News & Events

Wednesday, July 1, 2020

Opening: Stitched in Sovereignty exhibition

Luna Chapel, Couse-Sharp Historic Site, 138 Kit Carson Rd
Opening: Stitched in Sovereignty exhibition

Celebrate with us the opening of Stitched in Sovereignty: Contemporary Beadwork from Indigenous North America. The exhibition features a round dozen beaded objects created by some of the most outstanding emerging and established beadwork artists in Native America. It will run through Oct. 31, 2020.

Due to the COVID-19 pandemic, it is still unclear whether we will be able to offer an in-person opening event or ongoing in-person access to the exhibition. Couse-Sharp Historic Site will post information about access as we are able to make decisions based on closure orders and other official guidance.

Guest curated by Chelsea Herr, PhD (Choctaw), formerly an intern at the Couse-Sharp Historic Site, curator of Indigenous Art and Culture at the Gilcrease Museum in Tulsa, OK. Dr. Herr and Taos scholar Dr. E. Jane Burns also co-authored The Couse Collection of Native Beadwork, published by The Couse Foundation and available at June 1.

Featured artists include Molly Murphy Adams (Lakota descent), Katherine Boyer (Métis), Brit Ellis (Onondaga), Samantha Jacobs (Seneca), Shelby Rowe (Chicaksaw), and Kellen Trenal (Nez Perce).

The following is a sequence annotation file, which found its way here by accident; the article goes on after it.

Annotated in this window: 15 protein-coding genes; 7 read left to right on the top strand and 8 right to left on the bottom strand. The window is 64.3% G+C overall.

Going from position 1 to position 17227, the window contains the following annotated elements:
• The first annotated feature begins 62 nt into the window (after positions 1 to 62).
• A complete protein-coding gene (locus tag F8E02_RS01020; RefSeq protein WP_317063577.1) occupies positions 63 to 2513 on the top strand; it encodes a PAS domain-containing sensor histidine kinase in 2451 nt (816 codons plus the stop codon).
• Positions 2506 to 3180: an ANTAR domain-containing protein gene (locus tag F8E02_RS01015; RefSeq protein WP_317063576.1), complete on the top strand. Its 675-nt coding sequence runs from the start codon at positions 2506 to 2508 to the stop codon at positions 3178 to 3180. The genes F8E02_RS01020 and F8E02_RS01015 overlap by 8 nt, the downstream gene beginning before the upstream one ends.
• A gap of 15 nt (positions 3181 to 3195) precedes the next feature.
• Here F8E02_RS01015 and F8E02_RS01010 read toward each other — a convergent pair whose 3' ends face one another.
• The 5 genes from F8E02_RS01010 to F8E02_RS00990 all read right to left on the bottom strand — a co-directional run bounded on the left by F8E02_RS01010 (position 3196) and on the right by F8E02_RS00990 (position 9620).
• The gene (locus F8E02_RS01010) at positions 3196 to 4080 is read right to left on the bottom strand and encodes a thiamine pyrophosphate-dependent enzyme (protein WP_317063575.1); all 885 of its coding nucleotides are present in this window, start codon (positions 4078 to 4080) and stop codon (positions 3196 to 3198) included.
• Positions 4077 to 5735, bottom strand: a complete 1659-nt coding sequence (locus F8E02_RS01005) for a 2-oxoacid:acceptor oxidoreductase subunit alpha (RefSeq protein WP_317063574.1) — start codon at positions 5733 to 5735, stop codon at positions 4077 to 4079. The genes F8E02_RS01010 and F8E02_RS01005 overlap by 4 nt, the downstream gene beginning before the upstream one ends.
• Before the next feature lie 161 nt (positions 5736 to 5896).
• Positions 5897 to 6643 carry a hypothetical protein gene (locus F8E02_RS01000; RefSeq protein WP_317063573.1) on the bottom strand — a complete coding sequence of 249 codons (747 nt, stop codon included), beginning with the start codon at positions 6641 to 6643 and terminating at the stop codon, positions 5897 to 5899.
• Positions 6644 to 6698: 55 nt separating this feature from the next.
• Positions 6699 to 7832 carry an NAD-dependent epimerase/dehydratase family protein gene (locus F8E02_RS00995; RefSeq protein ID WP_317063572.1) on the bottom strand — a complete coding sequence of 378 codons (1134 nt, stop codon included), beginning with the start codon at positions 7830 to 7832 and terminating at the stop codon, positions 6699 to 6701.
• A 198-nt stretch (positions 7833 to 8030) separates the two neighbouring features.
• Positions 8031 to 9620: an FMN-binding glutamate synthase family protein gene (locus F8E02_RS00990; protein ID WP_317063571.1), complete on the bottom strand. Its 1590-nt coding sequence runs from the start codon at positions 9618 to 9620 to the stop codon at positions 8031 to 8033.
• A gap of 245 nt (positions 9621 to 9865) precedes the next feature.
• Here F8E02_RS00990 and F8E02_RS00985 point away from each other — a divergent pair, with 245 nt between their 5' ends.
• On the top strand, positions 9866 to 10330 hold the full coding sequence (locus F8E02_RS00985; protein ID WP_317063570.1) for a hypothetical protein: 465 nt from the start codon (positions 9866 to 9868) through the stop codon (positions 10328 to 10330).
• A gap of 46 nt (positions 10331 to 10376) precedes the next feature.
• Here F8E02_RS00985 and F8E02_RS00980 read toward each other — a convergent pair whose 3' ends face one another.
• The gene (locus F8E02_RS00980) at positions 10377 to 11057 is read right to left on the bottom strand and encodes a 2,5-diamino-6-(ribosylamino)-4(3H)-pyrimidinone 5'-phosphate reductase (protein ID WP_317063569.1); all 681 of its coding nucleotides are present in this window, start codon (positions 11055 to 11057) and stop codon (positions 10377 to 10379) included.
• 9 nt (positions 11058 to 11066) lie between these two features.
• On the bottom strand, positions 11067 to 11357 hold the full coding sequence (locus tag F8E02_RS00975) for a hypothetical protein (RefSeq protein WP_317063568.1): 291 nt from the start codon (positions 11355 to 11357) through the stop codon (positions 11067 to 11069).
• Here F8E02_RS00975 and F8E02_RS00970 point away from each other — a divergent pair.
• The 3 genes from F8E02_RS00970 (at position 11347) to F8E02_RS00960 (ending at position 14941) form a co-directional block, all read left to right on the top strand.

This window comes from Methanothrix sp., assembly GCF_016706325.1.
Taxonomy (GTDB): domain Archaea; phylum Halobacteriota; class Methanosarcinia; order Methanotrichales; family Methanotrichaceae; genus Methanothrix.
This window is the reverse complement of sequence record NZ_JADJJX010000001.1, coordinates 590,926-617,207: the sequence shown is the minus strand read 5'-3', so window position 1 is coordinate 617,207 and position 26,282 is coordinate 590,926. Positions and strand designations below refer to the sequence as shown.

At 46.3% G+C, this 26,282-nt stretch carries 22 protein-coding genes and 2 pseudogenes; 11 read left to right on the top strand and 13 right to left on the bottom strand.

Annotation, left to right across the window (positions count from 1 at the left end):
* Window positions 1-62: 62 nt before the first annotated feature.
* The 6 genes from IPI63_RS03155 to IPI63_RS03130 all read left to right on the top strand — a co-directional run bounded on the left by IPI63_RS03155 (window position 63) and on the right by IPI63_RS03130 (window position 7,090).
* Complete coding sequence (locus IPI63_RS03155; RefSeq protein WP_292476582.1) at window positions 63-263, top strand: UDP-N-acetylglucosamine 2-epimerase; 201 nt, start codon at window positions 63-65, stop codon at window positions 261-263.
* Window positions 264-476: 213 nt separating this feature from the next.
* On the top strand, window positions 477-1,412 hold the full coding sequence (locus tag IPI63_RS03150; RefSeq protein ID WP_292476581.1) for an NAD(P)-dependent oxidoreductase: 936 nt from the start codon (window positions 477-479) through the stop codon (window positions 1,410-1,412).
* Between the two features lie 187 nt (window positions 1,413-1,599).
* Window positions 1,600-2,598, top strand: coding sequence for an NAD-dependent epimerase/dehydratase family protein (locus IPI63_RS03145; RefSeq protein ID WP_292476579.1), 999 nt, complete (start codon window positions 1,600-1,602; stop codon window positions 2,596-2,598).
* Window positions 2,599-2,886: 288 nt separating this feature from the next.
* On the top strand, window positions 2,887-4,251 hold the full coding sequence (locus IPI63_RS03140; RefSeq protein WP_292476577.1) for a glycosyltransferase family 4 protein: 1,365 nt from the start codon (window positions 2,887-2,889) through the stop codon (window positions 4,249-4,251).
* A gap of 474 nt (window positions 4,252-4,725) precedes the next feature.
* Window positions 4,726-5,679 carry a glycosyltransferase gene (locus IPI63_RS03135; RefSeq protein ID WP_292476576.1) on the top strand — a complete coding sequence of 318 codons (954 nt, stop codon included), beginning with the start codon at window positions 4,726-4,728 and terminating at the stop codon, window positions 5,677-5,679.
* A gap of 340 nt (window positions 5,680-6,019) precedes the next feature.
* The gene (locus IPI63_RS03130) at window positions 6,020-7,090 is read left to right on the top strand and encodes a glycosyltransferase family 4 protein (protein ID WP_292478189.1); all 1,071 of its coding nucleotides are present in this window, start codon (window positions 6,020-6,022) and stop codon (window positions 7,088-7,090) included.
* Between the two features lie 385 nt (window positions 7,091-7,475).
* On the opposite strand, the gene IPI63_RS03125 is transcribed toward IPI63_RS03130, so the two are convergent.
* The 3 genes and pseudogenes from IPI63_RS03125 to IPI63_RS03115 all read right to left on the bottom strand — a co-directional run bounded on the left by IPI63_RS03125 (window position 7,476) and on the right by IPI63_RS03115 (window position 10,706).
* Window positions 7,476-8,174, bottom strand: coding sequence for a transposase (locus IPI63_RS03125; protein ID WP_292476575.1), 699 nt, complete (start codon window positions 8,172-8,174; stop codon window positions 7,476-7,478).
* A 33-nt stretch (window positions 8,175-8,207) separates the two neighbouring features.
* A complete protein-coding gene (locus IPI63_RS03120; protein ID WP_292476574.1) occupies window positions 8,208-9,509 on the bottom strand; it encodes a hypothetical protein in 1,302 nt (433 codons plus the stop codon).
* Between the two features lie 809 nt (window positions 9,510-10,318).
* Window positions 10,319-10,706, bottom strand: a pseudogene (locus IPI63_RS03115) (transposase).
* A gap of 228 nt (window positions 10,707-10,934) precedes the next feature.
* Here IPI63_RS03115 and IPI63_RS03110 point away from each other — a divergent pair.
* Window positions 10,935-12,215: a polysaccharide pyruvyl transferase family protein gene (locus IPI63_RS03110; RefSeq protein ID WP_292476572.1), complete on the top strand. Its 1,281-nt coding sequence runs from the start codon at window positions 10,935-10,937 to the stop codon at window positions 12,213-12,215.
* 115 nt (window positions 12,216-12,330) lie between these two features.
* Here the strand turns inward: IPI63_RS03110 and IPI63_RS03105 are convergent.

Stitched in Sovereignty highlights how Indigenous peoples maintain control of their own cultures, social and governing systems, belief and knowledge systems, and relationships with other sovereign groups. These concepts are expressed in the materials and processes of beadwork, a medium that has a long tradition in Indigenous North America and continues to evolve today.  

This year marks the 50th anniversary of the US government’s return of Taos Blue Lake and its surrounding lands to the Pueblo, which is the only time that the government has ceded land to a recognized tribe without requiring anything in return.  While the exhibition is not solely dedicated to Taos Pueblo’s assertion of sovereignty over its land and the relationships they maintain with it, the goal is to illustrate Indigenous self-governance and determination.

The artists challenge the viewer to consider how sovereignty extends beyond the strictly political definition—to include cultural, intellectual, spiritual, and individual components. Some pieces reference different communities’ fights to retain their land and resource relationships; others address the relationships between Native nations and settler governments. Several artists highlight the adaptability of Indigenous cultures as an expression of cultural and social sovereignty.

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